The best day of my life—my rebirthday, so to speak—was when I found I had no head. This is not a literary gambit, a witticism designed to arouse interest at any cost. I mean it in all seriousness: I have no head.
It was when I was thirty-three that I made the discovery. Though it certainly came out of the blue, it did so in response to an urgent inquiry; I had for several months been absorbed in the question: what am l? The fact that I happened to be walking in the Himalayas at the time probably had little to do with it; though in that area, unusual states of mind are said to come more easily. However that may be, a very still, clear day, and a view from the ridge where I stood, over misty blue valleys to the highest mountain range in the world, made a setting worthy of the grandest vision.
What actually happened was something absurdly simple and unspectacular: just for a moment, I stopped thinking. Reason and imagination and all mental chatter died down. For once, words really failed me. I forgot my name, my humanness, my thingness, all that could be called “me” or “mine.” Past and future dropped away. It was as if I had been born that instant, brand new, mindless, innocent of all memories. There existed only the Now, that present moment and what was clearly given in it. To look was enough. And what I found were khaki trouser legs terminating downward in a pair of brown shoes, khaki sleeves terminating sideways in a pair of pink hands, and a khaki shirtfront terminating upward in-absolutely nothing whatsoever! Certainly not in a head.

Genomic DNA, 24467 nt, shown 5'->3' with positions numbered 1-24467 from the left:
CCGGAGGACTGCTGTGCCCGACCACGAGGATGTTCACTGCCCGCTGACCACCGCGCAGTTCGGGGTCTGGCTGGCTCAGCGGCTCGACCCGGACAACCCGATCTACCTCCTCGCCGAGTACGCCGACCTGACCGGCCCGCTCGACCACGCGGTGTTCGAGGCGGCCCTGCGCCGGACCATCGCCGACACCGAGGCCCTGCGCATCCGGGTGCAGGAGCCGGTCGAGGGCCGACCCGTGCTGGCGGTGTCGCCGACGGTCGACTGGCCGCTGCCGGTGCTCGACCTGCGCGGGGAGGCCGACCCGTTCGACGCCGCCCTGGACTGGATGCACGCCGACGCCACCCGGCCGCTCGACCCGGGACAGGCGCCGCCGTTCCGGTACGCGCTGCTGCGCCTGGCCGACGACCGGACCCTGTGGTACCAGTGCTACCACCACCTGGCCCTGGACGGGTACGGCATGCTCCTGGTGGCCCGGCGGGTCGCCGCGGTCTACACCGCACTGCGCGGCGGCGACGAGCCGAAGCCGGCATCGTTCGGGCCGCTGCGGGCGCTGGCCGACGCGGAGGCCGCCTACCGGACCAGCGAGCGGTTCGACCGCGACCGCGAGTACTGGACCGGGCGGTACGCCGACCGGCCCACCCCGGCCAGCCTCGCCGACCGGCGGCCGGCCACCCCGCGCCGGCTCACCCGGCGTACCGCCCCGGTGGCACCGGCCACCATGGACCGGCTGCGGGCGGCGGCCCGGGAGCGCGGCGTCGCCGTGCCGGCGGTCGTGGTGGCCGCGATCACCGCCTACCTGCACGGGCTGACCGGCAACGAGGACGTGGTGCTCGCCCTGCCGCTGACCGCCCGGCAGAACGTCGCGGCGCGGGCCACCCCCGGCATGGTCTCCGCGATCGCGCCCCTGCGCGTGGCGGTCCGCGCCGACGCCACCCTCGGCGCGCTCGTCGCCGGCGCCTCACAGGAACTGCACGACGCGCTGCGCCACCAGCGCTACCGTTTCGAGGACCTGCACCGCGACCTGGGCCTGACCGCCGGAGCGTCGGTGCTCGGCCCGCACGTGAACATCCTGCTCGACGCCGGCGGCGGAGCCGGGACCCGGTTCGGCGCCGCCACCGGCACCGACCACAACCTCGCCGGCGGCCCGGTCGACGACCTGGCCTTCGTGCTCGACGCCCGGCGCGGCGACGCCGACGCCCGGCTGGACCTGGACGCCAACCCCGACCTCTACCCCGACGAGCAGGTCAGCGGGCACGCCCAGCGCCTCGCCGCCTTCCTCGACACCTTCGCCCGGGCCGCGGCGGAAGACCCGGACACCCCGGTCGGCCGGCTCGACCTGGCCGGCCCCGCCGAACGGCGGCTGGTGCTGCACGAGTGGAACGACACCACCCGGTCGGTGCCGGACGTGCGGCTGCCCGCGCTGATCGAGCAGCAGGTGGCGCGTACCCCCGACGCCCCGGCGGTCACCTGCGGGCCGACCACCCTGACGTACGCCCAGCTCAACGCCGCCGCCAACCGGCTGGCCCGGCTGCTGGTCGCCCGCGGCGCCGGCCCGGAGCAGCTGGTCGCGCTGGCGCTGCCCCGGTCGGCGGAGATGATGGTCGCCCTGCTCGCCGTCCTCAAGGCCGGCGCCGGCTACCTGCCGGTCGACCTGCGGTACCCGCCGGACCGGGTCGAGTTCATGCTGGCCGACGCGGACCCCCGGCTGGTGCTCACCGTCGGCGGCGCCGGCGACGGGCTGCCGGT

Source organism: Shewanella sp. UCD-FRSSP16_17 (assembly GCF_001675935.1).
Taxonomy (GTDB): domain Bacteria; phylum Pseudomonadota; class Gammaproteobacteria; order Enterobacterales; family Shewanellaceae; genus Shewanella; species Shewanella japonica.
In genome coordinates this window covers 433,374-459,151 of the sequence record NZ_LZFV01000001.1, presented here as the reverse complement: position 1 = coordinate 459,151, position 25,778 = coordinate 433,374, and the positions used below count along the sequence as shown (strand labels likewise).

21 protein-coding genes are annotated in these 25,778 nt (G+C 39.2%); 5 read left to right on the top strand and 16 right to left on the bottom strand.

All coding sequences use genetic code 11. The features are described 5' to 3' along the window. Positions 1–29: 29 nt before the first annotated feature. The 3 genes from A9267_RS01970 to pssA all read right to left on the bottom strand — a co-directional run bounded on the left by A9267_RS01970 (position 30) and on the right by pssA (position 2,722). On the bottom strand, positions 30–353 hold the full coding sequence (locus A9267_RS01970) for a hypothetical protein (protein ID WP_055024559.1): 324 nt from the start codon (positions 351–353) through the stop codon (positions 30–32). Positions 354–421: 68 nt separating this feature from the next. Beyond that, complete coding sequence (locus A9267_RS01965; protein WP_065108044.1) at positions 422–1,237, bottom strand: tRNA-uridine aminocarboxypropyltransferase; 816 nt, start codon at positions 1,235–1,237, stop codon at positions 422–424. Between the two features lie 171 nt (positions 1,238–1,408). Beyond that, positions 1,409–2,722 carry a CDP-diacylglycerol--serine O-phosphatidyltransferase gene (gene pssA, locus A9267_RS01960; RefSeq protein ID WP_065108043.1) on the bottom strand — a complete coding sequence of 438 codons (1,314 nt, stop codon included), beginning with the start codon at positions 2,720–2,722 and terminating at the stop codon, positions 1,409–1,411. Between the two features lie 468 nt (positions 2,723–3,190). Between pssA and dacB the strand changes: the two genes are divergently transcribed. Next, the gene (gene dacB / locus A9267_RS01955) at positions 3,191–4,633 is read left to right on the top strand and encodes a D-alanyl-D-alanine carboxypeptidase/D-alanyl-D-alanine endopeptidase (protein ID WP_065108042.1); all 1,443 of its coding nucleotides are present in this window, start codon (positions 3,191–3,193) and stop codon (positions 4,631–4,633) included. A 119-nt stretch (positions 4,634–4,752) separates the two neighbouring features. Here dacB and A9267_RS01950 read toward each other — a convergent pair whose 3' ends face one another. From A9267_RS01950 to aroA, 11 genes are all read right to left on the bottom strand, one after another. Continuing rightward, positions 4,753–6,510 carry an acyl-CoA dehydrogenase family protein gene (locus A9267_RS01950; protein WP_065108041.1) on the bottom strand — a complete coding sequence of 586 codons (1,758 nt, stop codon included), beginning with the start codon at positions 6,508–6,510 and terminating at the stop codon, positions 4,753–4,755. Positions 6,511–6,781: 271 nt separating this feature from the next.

It took me no time at all to notice that this nothing, this hole where a head should have been, was no ordinary vacancy, no mere nothing. On the contrary, it was very much occupied. It was a vast emptiness vastly filled, a nothing that found room for everything-room for grass, trees, shadowy, distant hills, and far above them, snow peaks like a row of angular clouds riding the blue sky. I had lost a head and gained a world.
It was all, quite literally, breathtaking. I seemed to stop breathing altogether, absorbed in the Given. Here it was, this superb scene, brightly shining in the clear air, alone and unsupported, mysteriously suspended in the void, and (and this was the real miracle, the wonder and the delight) utterly free of “me,” unstained by any observer. Its total presence was my total absence, body and soul. Lighter than air, clearer than glass, altogether released from myself, I was nowhere around.
Yet in spite of the magical and uncanny quality of this vision, it was no dream, no esoteric revelation. Quite the reverse: it felt like a sudden waking from the sleep of ordinary life, an end to dreaming. It was self-luminous reality for once swept clean of all obscuring mind. It was the revelation. at long last, of the perfectly obvious. It was a lucid moment in a confused life history. It was a ceasing to ignore something that (since early childhood, at any rate) I had always been too busy or too clever or too scared to see. It was naked, uncritical attention to what had all along been staring me in the face—my utter facelessness. In short, it was all perfectly simple and plain and straightforward, beyond argument, thought, and words. There arose no questions, no reference beyond the experience itself, but only peace and a quiet joy, and the sensation of having dropped an intolerable burden. ▼
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